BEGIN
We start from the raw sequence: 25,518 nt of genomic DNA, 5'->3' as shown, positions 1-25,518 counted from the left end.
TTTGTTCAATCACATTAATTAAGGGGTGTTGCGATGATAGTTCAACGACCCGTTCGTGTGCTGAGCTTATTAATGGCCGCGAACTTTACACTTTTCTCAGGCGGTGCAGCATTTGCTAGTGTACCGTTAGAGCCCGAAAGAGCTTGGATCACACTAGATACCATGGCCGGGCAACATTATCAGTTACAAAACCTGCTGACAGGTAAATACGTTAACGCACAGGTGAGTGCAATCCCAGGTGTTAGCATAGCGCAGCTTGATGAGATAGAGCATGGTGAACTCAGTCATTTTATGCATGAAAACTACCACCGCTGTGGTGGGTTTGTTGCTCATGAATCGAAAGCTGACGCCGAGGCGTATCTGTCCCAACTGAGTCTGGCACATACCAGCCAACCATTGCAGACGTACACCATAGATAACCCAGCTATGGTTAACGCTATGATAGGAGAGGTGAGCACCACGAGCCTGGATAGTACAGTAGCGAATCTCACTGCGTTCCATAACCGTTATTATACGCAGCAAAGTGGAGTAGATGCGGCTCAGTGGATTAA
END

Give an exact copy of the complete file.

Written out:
We start from the raw sequence: 25,518 nt of genomic DNA, 5'->3' as shown, positions 1-25,518 counted from the left end.
TTTGTTCAATCACATTAATTAAGGGGTGTTGCGATGATAGTTCAACGACCCGTTCGTGTGCTGAGCTTATTAATGGCCGCGAACTTTACACTTTTCTCAGGCGGTGCAGCATTTGCTAGTGTACCGTTAGAGCCCGAAAGAGCTTGGATCACACTAGATACCATGGCCGGGCAACATTATCAGTTACAAAACCTGCTGACAGGTAAATACGTTAACGCACAGGTGAGTGCAATCCCAGGTGTTAGCATAGCGCAGCTTGATGAGATAGAGCATGGTGAACTCAGTCATTTTATGCATGAAAACTACCACCGCTGTGGTGGGTTTGTTGCTCATGAATCGAAAGCTGACGCCGAGGCGTATCTGTCCCAACTGAGTCTGGCACATACCAGCCAACCATTGCAGACGTACACCATAGATAACCCAGCTATGGTTAACGCTATGATAGGAGAGGTGAGCACCACGAGCCTGGATAGTACAGTAGCGAATCTCACTGCGTTCCATAACCGTTATTATACGCAGCAAAGTGGAGTAGATGCGGCTCAGTGGATTAA